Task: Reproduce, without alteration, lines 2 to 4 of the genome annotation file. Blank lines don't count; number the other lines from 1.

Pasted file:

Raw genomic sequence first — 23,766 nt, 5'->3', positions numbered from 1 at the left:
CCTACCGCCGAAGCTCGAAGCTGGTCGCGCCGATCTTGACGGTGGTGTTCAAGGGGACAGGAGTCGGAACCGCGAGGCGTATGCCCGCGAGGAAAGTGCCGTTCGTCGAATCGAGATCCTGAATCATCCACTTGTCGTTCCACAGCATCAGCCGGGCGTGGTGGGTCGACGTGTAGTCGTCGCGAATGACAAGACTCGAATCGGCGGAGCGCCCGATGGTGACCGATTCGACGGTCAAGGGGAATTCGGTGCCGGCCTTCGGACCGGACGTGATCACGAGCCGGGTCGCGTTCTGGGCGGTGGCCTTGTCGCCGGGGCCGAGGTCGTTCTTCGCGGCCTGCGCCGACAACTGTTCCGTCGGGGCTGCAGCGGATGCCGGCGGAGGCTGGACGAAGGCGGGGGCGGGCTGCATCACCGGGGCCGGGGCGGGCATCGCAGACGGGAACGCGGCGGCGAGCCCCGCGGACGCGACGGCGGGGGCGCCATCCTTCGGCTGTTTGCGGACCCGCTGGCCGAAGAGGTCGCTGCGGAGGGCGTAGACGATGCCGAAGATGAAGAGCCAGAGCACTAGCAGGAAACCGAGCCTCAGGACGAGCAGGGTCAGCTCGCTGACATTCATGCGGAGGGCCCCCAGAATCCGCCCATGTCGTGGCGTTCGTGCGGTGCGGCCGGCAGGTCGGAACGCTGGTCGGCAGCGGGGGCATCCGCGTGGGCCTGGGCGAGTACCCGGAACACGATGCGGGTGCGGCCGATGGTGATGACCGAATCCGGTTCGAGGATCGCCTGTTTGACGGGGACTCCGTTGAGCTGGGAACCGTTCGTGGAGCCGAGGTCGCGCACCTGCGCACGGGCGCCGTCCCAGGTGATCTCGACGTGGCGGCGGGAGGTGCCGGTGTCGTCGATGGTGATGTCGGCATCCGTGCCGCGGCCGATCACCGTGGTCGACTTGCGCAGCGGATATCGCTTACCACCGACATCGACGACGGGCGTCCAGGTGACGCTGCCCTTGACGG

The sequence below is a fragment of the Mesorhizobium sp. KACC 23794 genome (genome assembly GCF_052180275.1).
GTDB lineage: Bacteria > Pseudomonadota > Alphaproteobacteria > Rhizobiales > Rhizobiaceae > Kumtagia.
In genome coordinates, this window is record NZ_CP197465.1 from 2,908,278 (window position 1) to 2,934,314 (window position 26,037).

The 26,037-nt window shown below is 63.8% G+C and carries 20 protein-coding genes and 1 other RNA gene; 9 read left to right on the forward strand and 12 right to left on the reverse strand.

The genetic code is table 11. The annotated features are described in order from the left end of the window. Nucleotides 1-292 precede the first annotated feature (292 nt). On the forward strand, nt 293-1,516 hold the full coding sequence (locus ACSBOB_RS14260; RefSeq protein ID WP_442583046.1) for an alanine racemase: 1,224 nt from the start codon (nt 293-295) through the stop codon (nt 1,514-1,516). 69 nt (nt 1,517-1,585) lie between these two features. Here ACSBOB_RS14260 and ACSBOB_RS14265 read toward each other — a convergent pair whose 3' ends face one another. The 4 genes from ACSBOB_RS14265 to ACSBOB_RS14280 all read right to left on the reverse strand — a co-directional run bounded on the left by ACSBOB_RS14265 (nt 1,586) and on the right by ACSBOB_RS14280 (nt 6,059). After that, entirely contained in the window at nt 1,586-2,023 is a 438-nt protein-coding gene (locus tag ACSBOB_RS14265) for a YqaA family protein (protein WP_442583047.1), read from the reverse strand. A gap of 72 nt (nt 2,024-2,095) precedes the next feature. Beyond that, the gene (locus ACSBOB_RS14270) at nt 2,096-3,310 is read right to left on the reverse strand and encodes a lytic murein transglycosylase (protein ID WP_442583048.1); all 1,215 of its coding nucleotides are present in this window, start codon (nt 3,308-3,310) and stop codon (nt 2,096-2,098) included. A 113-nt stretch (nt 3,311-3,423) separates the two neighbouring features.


CCTACCGCCGAAGCTCGAAGCTGGTCGCGCCGATCTTGACGGTGGTGTTCAAGGGGACAGGAGTCGGAACCGCGAGGCGTATGCCCGCGAGGAAAGTGCCGTTCGTCGAATCGAGATCCTGAATCATCCACTTGTCGTTCCACAGCATCAGCCGGGCGTGGTGGGTCGACGTGTAGTCGTCGCGAATGACAAGACTCGAATCGGCGGAGCGCCCGATGGTGACCGATTCGACGGTCAAGGGGAATTCGGTGCCGGCCTTCGGACCGGACGTGATCACGAGCCGGGTCGCGTTCTGGGCGGTGGCCTTGTCGCCGGGGCCGAGGTCGTTCTTCGCGGCCTGCGCCGACAACTGTTCCGTCGGGGCTGCAGCGGATGCCGGCGGAGGCTGGACGAAGGCGGGGGCGGGCTGCATCACCGGGGCCGGGGCGGGCATCGCAGACGGGAACGCGGCGGCGAGCCCCGCGGACGCGACGGCGGGGGCGCCATCCTTCGGCTGTTTGCGGACCCGCTGGCCGAAGAGGTCGCTGCGGAGGGCGTAGACGATGCCGAAGATGAAGAGCCAGAGCACTAGCAGGAAACCGAGCCTCAGGACGAGCAGGGTCAGCTCGCTGACATTCATGCGGAGGGCCCCCAGAATCCGCCCATGTCGTGGCGTTCGTGCGGTGCGGCCGGCAGGTCGGAACGCTGGTCGGCAGCGGGGGCATCCGCGTGGGCCTGGGCGAGTACCCGGAACACGATGCGGGTGCGGCCGATGGTGATGACCGAATCCGGTTCGAGGATCGCCTGTTTGACGGGGACTCCGTTGAGCTGGGAACCGTTCGTGGAGCCGAGGTCGCGCACCTGCGCACGGGCGCCGTCCCAGGTGATCTCGACGTGGCGGCGGGAGGTGCCGGTGTCGTCGATGGTGATGTCGGCATCCGTGCCGCGGCCGATCACCGTGGTCGACTTGCGCAGCGGATATCGCTTACCACCGACATCGACGACGGGCGTCCAGGTGACGCTGCCCTTGACGG

The sequence below is a fragment of the Mesorhizobium sp. KACC 23794 genome (genome assembly GCF_052180275.1).
GTDB lineage: Bacteria > Pseudomonadota > Alphaproteobacteria > Rhizobiales > Rhizobiaceae > Kumtagia.